Increase in private adoption petitions filed against incarcerated parents

Right to counsel under In re ADOPTION OF L.T.M., 824 N.E.2d 221, 214 Ill.2d 60, 291 Ill. Dec. 645 (2005)

~ Incarcerated father appeals step-parent adoption; appointed counsel on appeal is denied payment.

~ Enactment of the state statute is sufficient state action for the purposes of an equal protection claim.

~ Parent facing TPR brought by private parties under the Adoption Act is similarly situated to parents facing TPR under the Juvenile Court Act.

~ Controlling state expenditures on appointed counsel is not a compelling state interest.

~ “Accordingly, we hold the state is required by the equal protection clause of the fourteenth amendment to provide appointed counsel to indigent parents who face the loss of parental rights in proceedings under the Adoption Act.”

“Pregnancy Options” classes in Cook County Jail women’s divisions


Parental Rights of Immigrant Parents Facing Deportation

    • 2013 Federal Directive~ US Immigration and Customs Enforcement 11064.1: Facilitating Parental Interests in the Course of Civil Immigration Enforcement Activities
    • Responds to problem of families separated by detention/deportation
    • Applies to parents and legal guardians without regard to the child’s citizenship.
    • Ensure that immigration enforcement activities do not unnecessarily disrupt parental rights of parents and legal guardians. Safeguard parental rights through prosecutorial discretion and ensuring participation in child welfare proceedings.
    • See handouts: ICE Directive and “Guide for Detained and Removed Parents with Child Custody Concerns”
California Senate Bill 1064, the Reuniting Immigrant Families Act (SB 1064)10/1/2012

~ Extends the period for reunification during immigration detention or deportation for up to two years, if the parent has made reasonable efforts or if termination of parental rights is not in the child’s best interest; provides exceptions if the parent is charged with certain crimes and court discretion if the child or a member of the sibling group is under age three.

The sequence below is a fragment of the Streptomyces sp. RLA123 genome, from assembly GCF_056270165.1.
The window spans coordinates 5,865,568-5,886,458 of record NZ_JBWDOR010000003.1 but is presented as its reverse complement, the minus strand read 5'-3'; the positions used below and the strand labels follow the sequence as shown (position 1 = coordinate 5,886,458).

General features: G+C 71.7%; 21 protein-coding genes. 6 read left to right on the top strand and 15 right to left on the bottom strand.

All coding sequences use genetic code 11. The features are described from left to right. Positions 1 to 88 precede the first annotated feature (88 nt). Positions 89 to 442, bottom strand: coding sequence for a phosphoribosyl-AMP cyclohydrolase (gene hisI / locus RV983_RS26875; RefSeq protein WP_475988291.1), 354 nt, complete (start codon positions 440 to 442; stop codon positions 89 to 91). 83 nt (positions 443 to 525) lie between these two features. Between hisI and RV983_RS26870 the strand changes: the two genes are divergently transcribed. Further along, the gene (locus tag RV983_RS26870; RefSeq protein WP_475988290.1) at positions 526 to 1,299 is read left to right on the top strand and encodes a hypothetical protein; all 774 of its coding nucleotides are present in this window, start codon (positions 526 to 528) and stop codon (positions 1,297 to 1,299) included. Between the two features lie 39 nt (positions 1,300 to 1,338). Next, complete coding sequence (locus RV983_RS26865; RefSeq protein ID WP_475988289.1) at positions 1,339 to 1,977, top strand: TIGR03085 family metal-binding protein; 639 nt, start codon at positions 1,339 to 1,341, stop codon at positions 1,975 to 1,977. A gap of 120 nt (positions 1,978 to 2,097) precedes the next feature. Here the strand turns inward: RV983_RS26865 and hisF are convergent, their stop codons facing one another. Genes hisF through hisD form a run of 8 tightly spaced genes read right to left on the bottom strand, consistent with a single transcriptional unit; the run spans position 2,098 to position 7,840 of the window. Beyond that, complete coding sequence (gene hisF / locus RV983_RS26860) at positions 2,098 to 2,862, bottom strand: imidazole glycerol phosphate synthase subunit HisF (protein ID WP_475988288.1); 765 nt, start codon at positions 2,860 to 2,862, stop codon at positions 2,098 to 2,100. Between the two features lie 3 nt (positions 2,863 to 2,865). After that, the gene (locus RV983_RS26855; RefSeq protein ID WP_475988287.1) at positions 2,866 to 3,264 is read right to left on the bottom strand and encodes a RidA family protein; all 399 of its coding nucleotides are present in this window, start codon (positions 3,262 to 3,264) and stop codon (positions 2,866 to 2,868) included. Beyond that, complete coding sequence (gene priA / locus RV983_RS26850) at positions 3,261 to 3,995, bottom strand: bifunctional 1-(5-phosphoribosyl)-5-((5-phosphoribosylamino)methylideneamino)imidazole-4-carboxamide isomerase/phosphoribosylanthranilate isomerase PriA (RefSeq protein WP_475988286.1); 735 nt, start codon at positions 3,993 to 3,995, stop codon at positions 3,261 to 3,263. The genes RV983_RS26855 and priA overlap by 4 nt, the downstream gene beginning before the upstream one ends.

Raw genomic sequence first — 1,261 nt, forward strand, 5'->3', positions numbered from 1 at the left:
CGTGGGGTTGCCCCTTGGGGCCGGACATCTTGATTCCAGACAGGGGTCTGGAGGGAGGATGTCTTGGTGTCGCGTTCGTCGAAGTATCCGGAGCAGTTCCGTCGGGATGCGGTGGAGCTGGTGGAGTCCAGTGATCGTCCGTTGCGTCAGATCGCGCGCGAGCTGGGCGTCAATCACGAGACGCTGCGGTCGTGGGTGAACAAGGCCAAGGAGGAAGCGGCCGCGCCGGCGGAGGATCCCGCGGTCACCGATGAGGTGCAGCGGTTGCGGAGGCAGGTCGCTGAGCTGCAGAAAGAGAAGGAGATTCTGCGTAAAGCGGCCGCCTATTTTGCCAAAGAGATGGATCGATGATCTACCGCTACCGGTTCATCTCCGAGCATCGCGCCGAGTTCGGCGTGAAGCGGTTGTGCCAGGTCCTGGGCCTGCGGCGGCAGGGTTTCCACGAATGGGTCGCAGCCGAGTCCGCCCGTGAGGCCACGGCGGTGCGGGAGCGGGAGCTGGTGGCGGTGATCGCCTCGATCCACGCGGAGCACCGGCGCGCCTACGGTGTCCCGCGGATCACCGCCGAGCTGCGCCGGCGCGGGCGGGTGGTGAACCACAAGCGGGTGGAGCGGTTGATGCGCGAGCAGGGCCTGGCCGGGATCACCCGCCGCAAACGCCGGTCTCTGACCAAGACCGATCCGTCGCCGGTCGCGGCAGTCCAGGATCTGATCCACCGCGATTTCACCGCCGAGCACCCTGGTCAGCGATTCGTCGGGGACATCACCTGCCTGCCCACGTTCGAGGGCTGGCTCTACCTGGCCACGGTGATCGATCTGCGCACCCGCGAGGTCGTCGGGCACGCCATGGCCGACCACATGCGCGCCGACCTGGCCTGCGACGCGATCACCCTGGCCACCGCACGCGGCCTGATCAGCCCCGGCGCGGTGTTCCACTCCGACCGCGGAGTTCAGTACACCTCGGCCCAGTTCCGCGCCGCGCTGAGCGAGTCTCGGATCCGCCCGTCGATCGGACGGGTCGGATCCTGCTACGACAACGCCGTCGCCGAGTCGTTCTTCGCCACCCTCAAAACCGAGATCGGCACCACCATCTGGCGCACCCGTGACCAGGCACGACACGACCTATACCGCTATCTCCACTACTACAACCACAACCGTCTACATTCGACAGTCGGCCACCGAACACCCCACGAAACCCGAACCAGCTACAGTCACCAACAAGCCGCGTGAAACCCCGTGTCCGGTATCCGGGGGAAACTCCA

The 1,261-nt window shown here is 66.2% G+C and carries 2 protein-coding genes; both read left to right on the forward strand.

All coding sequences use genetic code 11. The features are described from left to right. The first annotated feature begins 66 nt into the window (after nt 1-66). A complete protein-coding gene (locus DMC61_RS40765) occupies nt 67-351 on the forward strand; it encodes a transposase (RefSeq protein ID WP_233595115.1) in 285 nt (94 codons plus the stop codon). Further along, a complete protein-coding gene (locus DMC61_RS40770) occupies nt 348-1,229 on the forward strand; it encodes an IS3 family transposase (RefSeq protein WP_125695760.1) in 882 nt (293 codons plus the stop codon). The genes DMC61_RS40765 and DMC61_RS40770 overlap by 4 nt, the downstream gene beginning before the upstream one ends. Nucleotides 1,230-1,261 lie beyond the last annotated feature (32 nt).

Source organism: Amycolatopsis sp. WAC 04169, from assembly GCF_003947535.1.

~ Allows children to be placed with relatives regardless of the relatives’ immigration status

~ Requires child welfare agency to give guidance to counties and to establish MOUs with foreign consulates as to how to contact a detained parent, how to assess the child’s status, how to assist with parent-child reunification after a parent is deported, and how to assist children eligible for special immigrant juvenile status.

~ Requires the state to reimburse counties for costs

See handout Children of Undocumented Immigrants and California’s Reuniting Immigrant Families Act.

~ Illinois exploring possible legislation.

Policy Reform to preserve parental rights

Exceptions to the 15-month ASFA timeframes:

California Welfare and Institutions Code Section 16508.1 (b)(6)

The social worker is not required to submit the recommendation to set a TPR hearing if . . . :

The incarceration or institutionalization of the parent or parents, or the court-ordered participation of the parent or parents in a residential substance abuse treatment program, constitutes a significant factor in the child's placement in foster care for a period of 15 of the most recent 22 months, and termination of parental rights is not in the child's best interests, considering factors such as the age of the child, the degree of parent and child bonding, the length of the sentence, and the nature of the treatment and the nature of the crime or illness.

Exceptions to the 15-month ASFA timeframes

NY June 2010 §384-b(3)(l)(i)

~ Allows foster care agencies to refrain from filing for TPR if a parent is in prison or a residential drug treatment program or if a parent’s prior incarceration or program participation is a significant factor in why the child has been in foster care for 15 of the last 22 months.

~ Foster care agencies are required to inform parents in prison and residential drug treatment of their rights and responsibilities and to provide referrals to social services and family visiting programs.

NY State Office of Children and Family Services information “You don’t have to stop being a parent while you are incarcerated” (two handouts)

Reduce parental incarceration through: ~ family-based treatment ~ house arrest and ~ sentencing reform

Local and national efforts

chicago legal advocacy for incarcerated mothers claim
Chicago Legal Advocacy for Incarcerated Mothers(CLAIM)

Gail T. Smith


70 E. Lake Street, Suite 1120

Chicago, IL 60601



Facebook group: Chicago Legal Advocacy for Incarcerated Mothers